Three Ways to Improve Cash Flow At Your Medical Practice

by Jonathan Williams
Commerce Bank

Spend less time on administration, and more on patient care.

If your medical practice is like most, its business model is built on credit. You provide services now—with the expectation you'll get paid later.

Thanks to bumps along the road to healthcare reform, that time lag seems to be growing. And it is creating significant cash flow problems in even the most successful practices.

Electronic claim filing and remittance are expected to help—eventually. In the meantime, there are things you can do to clear the blockages in your practice's cash flow pipeline and increase your operational efficiency.

  1. Invoice patients for out-of-pocket costs faster. Faced with rising costs, many health plans have increased deductibles, making patients responsible for a larger portion of their routine healthcare expenses. Unable to predict accurately what these out-of-pocket costs might be, medical practices typically wait to bill patients until after receiving insurance reimbursement. The process gets drawn out further when patients delay paying those invoices, unconvinced they are truly "final."

    There is a better way. By tapping into payers' systems, medical practices can assess the status of a patient's deductible and accurately predict out-of-pocket expenses at the time of their visit. With this knowledge, they can immediately obtain authorization to charge a patient's credit card once the insurance claim is settled.
  2. Deposit payments in your bank accounts more quickly. Many banks now offer solutions that enable medical practices to speed the time it takes to get payments into their accounts. In addition to improving cash flow, these technologies also enhance staff productivity and greatly reduce the threat of fraud. They include:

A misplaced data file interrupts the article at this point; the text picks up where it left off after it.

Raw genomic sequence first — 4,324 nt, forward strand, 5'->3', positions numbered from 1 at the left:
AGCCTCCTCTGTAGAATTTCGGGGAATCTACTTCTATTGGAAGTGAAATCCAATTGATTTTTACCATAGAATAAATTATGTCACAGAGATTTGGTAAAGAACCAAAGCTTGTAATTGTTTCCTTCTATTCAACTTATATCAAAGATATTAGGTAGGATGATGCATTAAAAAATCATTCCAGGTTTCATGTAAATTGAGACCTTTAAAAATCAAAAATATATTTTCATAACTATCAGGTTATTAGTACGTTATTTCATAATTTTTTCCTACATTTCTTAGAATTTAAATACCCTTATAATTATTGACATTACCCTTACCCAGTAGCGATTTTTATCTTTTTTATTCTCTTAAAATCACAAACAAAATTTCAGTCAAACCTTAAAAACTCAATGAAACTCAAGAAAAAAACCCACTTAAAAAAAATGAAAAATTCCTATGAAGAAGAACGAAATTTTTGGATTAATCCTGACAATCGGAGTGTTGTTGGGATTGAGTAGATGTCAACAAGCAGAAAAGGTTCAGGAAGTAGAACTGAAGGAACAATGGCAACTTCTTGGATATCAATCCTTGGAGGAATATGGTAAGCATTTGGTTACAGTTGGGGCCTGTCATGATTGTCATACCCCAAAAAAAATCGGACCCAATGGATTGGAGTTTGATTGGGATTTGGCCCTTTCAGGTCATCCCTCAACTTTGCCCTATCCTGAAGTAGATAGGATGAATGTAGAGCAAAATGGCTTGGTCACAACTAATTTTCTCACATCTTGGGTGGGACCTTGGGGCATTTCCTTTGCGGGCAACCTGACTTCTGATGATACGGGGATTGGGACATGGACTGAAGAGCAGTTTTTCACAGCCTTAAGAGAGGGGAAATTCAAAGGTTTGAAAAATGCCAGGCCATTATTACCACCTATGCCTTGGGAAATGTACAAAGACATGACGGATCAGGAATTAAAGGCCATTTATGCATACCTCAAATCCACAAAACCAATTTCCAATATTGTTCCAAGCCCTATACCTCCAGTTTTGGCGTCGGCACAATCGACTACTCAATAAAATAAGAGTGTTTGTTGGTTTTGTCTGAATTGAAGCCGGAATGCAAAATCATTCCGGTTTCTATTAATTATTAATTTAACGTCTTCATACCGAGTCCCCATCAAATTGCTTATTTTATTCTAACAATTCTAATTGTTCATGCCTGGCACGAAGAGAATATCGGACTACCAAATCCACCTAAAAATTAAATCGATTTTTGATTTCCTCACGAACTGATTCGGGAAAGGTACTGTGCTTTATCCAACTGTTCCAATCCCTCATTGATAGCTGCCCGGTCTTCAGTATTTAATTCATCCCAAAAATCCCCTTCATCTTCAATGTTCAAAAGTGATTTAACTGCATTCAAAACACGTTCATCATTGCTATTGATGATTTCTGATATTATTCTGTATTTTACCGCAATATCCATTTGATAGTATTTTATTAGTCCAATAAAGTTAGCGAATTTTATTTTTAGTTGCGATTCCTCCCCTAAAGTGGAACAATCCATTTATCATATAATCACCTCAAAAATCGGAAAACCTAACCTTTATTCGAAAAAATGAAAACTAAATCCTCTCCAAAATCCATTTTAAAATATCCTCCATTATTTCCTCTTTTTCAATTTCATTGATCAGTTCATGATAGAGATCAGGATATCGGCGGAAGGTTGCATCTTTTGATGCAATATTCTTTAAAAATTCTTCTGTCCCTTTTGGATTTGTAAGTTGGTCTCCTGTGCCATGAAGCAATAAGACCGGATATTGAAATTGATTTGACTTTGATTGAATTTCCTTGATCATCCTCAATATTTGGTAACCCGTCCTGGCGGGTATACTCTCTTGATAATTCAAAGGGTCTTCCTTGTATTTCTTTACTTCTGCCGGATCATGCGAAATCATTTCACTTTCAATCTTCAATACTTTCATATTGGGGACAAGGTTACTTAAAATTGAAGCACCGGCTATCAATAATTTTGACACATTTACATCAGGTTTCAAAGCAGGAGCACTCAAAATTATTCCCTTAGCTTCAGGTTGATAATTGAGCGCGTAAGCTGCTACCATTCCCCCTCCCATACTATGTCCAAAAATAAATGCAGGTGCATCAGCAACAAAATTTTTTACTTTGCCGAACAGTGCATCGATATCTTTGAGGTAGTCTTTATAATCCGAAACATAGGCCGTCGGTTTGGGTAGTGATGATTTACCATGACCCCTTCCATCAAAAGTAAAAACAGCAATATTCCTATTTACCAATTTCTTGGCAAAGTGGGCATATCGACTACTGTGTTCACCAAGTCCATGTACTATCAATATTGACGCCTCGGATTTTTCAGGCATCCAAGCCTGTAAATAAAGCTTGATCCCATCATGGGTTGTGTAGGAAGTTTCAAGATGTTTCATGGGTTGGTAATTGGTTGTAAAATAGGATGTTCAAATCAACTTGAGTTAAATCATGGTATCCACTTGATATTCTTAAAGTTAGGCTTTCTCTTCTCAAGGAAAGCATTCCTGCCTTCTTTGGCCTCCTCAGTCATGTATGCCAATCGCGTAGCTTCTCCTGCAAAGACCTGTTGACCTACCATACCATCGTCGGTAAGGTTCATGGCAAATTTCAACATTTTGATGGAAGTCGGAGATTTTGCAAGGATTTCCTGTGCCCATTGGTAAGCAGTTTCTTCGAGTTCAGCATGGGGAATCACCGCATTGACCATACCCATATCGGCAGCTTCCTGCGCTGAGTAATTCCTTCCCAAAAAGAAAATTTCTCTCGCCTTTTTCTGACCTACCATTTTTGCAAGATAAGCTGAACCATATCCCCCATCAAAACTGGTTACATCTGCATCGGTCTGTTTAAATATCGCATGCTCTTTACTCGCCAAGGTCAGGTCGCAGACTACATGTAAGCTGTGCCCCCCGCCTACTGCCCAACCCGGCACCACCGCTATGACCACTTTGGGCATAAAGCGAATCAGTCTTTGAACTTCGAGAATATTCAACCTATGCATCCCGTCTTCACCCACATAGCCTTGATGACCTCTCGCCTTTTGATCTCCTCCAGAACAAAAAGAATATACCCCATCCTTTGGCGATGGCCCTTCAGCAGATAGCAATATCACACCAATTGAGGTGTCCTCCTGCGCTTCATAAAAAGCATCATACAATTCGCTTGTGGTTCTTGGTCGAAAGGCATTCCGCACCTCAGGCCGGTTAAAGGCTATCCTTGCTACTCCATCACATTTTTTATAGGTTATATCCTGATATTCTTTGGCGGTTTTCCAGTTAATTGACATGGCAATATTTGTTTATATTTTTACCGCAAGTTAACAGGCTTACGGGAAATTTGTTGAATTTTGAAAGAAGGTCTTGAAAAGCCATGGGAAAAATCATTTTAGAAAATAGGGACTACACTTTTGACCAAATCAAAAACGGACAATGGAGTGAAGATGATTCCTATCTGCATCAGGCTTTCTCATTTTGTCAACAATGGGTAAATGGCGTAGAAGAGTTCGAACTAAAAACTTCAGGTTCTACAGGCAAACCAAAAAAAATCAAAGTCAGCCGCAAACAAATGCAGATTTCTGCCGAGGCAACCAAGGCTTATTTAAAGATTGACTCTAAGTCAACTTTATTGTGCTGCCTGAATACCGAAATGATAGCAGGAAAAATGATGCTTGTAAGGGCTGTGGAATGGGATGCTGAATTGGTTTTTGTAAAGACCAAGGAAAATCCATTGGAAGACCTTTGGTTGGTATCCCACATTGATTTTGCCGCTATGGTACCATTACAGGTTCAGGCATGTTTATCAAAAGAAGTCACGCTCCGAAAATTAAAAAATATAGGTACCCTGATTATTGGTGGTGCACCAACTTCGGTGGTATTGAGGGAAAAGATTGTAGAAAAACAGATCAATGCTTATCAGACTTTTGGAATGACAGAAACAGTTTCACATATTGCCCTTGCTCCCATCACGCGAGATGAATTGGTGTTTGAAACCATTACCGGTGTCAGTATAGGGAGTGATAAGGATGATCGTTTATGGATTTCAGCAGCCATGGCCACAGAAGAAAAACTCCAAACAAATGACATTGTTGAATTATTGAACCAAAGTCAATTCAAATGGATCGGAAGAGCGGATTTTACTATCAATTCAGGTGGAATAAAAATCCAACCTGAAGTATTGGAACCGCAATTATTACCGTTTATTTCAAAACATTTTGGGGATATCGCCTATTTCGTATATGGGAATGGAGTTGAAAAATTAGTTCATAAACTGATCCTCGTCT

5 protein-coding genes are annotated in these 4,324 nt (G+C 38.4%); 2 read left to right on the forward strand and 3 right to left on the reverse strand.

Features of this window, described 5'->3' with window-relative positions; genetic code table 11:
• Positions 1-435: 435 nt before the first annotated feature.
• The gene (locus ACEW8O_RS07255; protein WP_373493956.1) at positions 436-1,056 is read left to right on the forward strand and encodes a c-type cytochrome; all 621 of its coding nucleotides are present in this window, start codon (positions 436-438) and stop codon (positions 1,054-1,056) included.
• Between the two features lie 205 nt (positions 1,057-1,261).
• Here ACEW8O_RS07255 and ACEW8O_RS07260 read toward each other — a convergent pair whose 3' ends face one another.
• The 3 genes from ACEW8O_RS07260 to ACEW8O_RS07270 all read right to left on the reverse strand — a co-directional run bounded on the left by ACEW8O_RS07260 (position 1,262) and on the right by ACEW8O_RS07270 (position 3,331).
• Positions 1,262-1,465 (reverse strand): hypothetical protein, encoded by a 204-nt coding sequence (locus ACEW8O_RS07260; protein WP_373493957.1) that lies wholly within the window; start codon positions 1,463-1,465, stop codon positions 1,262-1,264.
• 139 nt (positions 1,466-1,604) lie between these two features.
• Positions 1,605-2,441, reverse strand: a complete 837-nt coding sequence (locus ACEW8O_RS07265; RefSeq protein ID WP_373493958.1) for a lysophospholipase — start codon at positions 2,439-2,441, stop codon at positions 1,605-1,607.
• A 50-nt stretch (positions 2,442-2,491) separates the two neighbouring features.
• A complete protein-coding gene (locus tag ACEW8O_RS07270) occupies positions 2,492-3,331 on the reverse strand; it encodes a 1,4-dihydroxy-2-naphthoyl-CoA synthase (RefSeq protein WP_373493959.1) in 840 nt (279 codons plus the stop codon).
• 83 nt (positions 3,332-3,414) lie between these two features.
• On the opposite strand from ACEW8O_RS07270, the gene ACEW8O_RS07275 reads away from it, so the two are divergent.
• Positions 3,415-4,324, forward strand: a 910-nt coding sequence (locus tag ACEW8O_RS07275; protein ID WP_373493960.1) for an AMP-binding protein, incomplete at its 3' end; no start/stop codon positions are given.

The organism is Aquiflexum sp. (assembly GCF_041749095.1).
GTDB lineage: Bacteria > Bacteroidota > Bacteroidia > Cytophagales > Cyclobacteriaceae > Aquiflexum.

• Lockbox services that allow a practice to have incoming payments collected at a secure post office box and transported to a bank for processing and deposit, eliminating the need for employees to handle incoming checks. Funds processed through a lockbox will be deposited more quickly and securely.
    • Remote deposit, which enables a practice to deposit checks into a bank account from its office by scanning a digital image of a check onto a computer and then transmitting the image to the bank.
  3. Combine your claims, EOBs and payments into a single database. Once funds are deposited into your account, medical staff must still take time to post them manually into their practice's Accounts Receivable database. The claims and the Explanation of Benefits (EOB) associated with these reimbursements, meanwhile, are tracked in their own separate databases.

It is now possible to combine all three functions in a common database using back-office outsourcing solutions available through some financial institutions. New technologies enable banks to receive both payment and copies of patient claims from insurers, from which they can create electronic EOBs, also known as 835s, customized to meet a practice's needs. An interface allows the information in this single electronic database to post simultaneously in accounts receivable, thus automating what is normally a time-consuming manual process.

These and other emerging solutions do more than improve cash flow. They reduce the demands on administrators and improve accuracy as well. That means more time can be spent doing what medical practices do best: providing excellent patient care. iBi

Jonathan Williams is senior vice president, Commercial Banking Division at Commerce Bank.

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